Using high-resolution surface irradiance data with original temporal resolutions between 0.01 s and 1 s from six different locations in the Northern Hemisphere, we characterize the changes in representation of temporal variability resulting from time averaging. Our results indicate that a temporal averaging time scale of around 1 s marks a transition in representing single-point irradiance variability, such that longer averages result in substantial underestimates of variability.
Adam H. Monahan
Nonlin. Processes Geophys., 25, 335–353,Short summary
Bivariate probability density functions (pdfs) of wind speed characterize the relationship between speeds at two different locations or times. This study develops such pdfs of wind speed from distributions of the components, following a well-established approach for univariate distributions. The ability of these models to characterize example observed datasets is assessed. The mathematical complexity of these models suggests further extensions of this line of reasoning may not be practical.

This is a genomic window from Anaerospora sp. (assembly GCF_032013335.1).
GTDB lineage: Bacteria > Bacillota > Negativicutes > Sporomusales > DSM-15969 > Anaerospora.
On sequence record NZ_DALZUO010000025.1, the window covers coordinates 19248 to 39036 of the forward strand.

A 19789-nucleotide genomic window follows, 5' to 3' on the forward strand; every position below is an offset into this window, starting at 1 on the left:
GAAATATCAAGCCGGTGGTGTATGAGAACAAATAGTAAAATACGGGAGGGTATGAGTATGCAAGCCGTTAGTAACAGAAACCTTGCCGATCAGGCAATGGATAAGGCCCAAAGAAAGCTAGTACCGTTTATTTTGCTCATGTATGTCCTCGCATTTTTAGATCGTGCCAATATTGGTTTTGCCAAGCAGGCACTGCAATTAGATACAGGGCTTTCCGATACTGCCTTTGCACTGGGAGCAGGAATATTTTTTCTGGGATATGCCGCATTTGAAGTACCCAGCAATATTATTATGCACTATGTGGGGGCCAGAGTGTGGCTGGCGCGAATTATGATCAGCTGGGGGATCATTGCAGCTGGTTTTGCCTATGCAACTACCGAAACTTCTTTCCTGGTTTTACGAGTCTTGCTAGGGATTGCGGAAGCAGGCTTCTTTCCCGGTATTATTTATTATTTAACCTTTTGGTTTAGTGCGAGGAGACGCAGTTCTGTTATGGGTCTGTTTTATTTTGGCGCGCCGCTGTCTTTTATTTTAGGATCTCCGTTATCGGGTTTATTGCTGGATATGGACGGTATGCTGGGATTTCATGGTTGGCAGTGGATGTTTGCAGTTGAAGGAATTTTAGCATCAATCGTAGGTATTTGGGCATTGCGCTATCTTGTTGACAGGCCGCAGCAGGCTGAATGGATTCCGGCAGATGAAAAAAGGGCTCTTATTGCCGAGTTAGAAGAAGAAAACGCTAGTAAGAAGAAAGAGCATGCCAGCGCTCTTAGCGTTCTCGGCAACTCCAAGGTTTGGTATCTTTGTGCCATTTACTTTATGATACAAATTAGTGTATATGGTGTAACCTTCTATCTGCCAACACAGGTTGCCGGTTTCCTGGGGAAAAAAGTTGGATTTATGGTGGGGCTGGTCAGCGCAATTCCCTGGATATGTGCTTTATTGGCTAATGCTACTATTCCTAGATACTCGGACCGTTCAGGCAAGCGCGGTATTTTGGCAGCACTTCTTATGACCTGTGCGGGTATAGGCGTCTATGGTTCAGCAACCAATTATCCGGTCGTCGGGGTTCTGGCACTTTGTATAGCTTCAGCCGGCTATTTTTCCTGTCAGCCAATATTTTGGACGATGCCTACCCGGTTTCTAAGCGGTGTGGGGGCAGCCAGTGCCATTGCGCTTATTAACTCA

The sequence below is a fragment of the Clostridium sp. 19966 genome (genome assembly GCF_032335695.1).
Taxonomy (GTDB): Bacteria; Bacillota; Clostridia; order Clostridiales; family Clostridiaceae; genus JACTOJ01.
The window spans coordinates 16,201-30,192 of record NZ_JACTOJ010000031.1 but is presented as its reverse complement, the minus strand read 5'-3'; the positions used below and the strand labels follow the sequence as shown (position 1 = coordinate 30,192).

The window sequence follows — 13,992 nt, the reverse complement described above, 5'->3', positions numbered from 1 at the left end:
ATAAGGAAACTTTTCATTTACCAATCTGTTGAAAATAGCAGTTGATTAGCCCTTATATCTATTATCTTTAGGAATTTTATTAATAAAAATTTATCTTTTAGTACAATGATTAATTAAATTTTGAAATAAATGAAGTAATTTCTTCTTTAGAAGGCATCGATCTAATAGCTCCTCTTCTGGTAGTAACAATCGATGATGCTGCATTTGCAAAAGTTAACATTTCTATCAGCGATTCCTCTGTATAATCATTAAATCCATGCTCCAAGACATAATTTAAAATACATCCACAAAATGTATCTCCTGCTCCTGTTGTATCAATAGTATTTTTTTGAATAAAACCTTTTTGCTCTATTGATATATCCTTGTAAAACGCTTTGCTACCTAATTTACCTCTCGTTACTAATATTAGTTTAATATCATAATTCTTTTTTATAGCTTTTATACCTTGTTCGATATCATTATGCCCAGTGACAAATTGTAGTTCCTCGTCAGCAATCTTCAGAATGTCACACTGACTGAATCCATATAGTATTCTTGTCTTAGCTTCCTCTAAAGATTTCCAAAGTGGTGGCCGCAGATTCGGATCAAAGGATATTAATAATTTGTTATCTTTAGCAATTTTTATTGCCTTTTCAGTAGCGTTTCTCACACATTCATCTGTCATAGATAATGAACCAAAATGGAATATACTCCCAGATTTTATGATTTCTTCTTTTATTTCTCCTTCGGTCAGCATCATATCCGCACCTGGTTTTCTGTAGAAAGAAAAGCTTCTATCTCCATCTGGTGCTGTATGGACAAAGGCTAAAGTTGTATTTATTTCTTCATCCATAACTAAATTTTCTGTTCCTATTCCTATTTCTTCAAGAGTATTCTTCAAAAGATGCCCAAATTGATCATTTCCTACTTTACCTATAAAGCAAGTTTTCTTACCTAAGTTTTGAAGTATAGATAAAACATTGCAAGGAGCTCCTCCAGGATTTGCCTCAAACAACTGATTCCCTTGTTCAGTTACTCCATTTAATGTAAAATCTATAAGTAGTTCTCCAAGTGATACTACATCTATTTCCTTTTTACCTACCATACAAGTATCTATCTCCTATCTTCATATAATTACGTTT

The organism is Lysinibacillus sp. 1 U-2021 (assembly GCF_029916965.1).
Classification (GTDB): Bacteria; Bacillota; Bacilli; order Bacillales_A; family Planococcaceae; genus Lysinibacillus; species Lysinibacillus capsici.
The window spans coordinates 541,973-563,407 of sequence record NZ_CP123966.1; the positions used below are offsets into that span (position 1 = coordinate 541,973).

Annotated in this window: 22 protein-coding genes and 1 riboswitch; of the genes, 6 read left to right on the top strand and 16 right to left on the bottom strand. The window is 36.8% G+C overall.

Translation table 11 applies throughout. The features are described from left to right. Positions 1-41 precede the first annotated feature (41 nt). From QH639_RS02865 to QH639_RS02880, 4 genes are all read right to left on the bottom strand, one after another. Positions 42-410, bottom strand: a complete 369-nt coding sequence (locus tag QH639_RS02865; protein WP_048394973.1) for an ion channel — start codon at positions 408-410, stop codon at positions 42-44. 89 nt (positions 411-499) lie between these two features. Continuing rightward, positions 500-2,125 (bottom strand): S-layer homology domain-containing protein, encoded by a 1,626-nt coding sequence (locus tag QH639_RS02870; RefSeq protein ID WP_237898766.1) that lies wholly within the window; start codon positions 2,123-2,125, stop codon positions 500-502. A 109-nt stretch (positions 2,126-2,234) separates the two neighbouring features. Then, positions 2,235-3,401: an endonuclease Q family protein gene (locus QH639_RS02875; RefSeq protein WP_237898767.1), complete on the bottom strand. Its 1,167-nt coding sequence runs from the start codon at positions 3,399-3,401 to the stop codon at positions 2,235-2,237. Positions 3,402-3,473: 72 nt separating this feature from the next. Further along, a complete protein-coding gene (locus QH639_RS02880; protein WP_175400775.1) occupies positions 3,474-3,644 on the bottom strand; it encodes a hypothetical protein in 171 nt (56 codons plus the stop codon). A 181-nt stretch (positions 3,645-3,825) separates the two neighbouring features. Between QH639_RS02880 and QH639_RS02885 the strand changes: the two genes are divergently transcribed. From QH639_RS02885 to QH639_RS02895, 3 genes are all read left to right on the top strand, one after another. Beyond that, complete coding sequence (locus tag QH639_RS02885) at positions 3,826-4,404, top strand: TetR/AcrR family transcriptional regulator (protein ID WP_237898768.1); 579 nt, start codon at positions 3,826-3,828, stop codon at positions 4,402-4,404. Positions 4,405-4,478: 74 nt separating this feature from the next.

Hakase Hayashida, Nadja Steiner, Adam Monahan, Virginie Galindo, Martine Lizotte, and Maurice Levasseur
Biogeosciences, 14, 3129–3155,Short summary
In remote regions, cloud conditions may be strongly influenced by oceanic source of dimethylsulfide (DMS) produced by plankton and bacteria. In the Arctic, sea ice provides an additional source of these aerosols. The results of this study highlight the importance of taking into account both the sea-ice sulfur cycle and ecosystem in the flux estimates of oceanic DMS near the ice margins and identify key uncertainties in processes and rates that would be better constrained by new observations.
Jan-Erik Tesdal, James R. Christian, Adam H. Monahan, and Knut von Salzen
Atmos. Chem. Phys., 16, 10847–10864,Short summary
A global atmosphere model with explicit representation of aerosol processes is used to assess uncertainties in the climate impact of ocean DMS efflux and the role of spatial and temporal variability of the DMS flux in the effect on climate. The radiative effect of sulfate is nearly linearly related to global total DMS flux. Removing the spatial or temporal variability of DMS flux changes the global radiation budget, but the effect is of second-order importance relative to the global mean flux.
Gerald M. Lohmann, Adam H. Monahan, and Detlev Heinemann
Atmos. Chem. Phys., 16, 6365–6379,Short summary